Identify the appropriate section of the table

For example: Steric number = 4
basis of arrangement of electrons is tetrahedral
(that is, the arrangement before repulsion between electron pairs is considered is tetrahedral)

3. Determine the number of bonding pairs
For example, for a steric number of 4 the possibilities are:


  • 4 bonding pairs and 0 lone pairs - shape is tetrahedral
    Justification: bonding pairs of electrons will repel each other so that they are as far away from each other as possible, ideally this corresponds to bond angles of 109.5° and the resulting shape is tetrahedral

  • 3 bonding pairs and 1 lone pair - shape is trigonal pyramidal
    Justification: greater lone pair - bonding pair repulsion increases bond angle between the lone pair and the bonding pairs to > 109.5° therefore the bond angle between the bonding pairs decreases to less than 109.5° and the molecule is said to be trigonal pyramidal

  • 2 bonding pairs and 2 lone pairs - shape is bent
    Justification: greater repulsion between the 2 lone pairs of electrons increases the bond angle between them to > 109.5° therefore the bond angle between the bonding pairs decreases to less than 109.5° and the molecule is said to be bent

  • only 1 bonding pair of electrons and 3 lone pairs - shape is linear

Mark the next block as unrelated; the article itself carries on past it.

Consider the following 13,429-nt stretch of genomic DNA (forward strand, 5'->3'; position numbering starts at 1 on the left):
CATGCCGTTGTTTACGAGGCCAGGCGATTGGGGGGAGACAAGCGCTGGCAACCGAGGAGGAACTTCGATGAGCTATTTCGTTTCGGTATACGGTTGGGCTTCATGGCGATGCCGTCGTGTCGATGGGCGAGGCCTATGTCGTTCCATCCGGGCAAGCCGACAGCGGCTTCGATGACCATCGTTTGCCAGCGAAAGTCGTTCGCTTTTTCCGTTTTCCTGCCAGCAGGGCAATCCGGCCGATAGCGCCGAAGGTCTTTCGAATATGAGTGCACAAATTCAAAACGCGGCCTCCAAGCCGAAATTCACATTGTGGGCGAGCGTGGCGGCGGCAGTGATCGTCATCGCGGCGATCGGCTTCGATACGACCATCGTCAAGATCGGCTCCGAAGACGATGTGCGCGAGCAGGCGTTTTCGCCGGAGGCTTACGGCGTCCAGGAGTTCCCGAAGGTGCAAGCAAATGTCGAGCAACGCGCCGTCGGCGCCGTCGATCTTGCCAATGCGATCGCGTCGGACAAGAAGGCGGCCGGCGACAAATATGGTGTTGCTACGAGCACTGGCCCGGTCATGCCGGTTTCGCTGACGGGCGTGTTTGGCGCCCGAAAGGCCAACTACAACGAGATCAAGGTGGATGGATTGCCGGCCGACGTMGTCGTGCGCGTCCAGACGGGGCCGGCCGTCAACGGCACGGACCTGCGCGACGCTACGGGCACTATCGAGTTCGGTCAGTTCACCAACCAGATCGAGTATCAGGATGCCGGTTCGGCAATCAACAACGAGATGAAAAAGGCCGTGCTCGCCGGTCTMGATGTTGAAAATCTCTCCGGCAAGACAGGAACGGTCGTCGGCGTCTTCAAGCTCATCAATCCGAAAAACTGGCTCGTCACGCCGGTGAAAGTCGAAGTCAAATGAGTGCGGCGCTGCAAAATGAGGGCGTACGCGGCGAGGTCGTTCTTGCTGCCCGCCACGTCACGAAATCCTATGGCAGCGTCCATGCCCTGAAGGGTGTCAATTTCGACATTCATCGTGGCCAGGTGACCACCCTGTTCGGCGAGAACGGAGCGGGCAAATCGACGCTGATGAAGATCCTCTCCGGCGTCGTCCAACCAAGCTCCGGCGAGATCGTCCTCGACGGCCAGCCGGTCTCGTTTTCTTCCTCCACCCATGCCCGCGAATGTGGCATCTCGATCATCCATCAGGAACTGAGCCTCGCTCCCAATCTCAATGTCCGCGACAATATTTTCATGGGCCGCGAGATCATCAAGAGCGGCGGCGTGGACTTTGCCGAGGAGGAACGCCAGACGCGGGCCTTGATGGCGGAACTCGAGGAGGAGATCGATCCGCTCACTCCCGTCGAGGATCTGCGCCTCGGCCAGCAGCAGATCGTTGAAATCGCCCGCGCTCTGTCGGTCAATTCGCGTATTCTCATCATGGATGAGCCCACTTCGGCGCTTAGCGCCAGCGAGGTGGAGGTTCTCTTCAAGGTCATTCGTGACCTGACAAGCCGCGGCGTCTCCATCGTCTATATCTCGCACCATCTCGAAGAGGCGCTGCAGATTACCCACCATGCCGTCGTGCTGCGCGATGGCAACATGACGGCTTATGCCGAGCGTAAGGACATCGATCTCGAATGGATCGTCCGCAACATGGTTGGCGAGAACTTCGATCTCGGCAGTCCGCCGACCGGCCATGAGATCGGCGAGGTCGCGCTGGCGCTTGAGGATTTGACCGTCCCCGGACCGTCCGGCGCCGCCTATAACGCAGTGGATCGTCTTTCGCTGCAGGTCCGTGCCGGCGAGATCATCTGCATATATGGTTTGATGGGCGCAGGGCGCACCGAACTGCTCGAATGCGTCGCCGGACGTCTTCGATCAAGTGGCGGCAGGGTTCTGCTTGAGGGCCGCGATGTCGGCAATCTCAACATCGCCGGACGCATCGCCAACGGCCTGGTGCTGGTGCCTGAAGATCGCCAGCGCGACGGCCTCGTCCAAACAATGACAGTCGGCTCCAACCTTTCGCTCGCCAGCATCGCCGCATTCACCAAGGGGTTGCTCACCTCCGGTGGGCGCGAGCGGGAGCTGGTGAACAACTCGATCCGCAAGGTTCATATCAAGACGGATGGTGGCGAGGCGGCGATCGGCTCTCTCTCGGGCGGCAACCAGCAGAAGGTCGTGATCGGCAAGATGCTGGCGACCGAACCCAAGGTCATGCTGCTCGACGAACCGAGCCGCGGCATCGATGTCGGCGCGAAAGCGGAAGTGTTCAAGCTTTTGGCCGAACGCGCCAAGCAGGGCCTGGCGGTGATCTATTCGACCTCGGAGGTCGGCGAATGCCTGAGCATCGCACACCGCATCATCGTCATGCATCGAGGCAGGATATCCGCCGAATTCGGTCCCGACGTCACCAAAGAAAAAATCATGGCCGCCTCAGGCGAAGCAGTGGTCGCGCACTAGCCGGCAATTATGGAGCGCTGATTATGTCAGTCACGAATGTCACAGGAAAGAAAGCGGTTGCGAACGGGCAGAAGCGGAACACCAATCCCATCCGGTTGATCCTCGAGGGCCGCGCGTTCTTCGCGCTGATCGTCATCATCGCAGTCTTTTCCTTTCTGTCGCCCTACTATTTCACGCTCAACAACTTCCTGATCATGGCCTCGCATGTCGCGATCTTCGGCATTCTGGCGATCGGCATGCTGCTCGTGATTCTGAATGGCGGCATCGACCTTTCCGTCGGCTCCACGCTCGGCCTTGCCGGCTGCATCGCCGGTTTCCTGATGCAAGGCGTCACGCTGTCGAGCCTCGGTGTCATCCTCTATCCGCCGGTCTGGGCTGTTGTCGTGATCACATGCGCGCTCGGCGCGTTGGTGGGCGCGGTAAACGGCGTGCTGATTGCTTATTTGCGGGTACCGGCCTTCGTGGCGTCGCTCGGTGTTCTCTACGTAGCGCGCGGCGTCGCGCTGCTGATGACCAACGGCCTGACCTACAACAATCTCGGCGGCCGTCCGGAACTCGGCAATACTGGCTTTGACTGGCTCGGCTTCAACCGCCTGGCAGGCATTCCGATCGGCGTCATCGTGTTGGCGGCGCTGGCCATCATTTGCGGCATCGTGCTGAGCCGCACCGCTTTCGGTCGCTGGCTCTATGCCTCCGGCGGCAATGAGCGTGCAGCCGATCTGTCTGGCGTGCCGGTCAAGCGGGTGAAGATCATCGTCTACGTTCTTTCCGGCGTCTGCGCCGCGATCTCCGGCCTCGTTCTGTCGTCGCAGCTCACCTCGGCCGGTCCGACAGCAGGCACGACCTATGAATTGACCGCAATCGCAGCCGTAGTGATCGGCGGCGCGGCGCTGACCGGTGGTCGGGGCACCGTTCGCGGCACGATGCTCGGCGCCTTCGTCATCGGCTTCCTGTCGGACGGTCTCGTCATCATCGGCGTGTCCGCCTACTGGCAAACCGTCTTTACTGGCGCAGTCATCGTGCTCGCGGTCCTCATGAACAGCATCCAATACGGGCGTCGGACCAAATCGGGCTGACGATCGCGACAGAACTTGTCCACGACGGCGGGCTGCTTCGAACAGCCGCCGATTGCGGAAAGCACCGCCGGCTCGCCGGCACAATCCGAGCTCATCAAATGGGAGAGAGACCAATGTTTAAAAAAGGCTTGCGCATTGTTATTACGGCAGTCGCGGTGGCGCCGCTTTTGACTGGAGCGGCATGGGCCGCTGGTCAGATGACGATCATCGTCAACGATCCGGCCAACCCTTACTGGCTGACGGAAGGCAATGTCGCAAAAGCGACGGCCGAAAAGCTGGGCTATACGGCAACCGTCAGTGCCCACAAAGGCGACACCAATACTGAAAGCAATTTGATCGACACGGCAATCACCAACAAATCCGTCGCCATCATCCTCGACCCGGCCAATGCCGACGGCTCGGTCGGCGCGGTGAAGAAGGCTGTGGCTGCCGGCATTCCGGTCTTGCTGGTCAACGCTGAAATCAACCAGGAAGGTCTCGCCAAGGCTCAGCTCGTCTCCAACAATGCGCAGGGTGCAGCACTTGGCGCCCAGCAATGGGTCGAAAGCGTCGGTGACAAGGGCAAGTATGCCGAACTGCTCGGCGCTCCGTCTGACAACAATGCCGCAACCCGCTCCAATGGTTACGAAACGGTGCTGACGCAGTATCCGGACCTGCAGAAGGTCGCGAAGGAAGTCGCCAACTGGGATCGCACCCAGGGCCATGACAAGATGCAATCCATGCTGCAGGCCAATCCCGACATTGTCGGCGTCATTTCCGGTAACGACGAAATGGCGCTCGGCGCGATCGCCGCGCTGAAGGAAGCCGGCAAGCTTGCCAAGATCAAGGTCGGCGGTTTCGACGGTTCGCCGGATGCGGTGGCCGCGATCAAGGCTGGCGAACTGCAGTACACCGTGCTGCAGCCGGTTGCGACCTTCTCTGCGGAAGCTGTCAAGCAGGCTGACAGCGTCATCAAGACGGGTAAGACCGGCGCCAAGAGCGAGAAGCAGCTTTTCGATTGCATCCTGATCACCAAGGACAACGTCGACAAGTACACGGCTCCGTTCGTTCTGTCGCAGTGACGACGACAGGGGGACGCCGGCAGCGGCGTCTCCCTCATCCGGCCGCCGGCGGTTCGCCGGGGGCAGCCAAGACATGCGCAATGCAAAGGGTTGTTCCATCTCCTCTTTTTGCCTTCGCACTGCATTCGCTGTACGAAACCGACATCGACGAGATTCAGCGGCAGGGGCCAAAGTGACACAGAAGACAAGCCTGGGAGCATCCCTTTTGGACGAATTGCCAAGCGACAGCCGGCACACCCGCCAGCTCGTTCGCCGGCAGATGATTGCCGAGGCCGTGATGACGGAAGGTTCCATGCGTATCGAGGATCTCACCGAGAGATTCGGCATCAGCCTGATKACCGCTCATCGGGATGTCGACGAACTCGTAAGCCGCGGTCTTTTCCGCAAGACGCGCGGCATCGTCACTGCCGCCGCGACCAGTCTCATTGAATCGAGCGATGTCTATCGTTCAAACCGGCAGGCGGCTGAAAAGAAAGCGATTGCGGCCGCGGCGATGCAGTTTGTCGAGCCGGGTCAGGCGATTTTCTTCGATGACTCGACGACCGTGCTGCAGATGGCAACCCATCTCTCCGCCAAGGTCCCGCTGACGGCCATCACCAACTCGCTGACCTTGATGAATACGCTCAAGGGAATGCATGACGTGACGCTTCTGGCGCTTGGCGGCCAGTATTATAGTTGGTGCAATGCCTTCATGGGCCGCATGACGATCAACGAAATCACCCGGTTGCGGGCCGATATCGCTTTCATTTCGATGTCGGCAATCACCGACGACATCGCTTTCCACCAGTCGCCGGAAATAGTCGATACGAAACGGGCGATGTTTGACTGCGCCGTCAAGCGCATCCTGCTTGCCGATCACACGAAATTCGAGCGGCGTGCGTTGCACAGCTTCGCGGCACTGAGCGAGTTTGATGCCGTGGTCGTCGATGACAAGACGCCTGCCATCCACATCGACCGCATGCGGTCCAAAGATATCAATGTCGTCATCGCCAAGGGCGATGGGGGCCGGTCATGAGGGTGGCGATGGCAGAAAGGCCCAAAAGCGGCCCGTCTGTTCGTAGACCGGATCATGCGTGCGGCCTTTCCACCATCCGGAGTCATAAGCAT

Justification: if there are only 2 atoms in the molecule they must lie in the same plane

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Worked Examples: Predict the shape (geometry) of molecules using VSEPR Theory

1. What is the shape (geometry) of the hydrogen chloride, HCl, molecule?

  1. Draw the Lewis structure (electron dot diagram) and identify the central atom
    H:..
    Cl:
    ..
      Select the chlorine atom, Cl, as central atom

  2. Determine the steric number (total number of electron pairs around the central chlorine atom)
    steric number = 4

  3. Determine the number of bonding pairs
    1 bonding pair of electrons and 3 lone pairs of electrons

  4. State the shape.
    From the table the shape is linear: H-Cl
    Justification: there are only 2 atoms in the molecule so the only way they can be arranged is by a bond between them which is a bond angle of 180°

2. What is the shape (geometry) of the hydrogen cyanide, HCN, molecule?

  1. Draw the Lewis structure (electron dot diagram) and identify the central atom
    H :C ..
    ..
    ..
    N:   Carbon atom, C, is the central atom

  2. Determine the steric number (total number of electron pairs around the central carbon atom)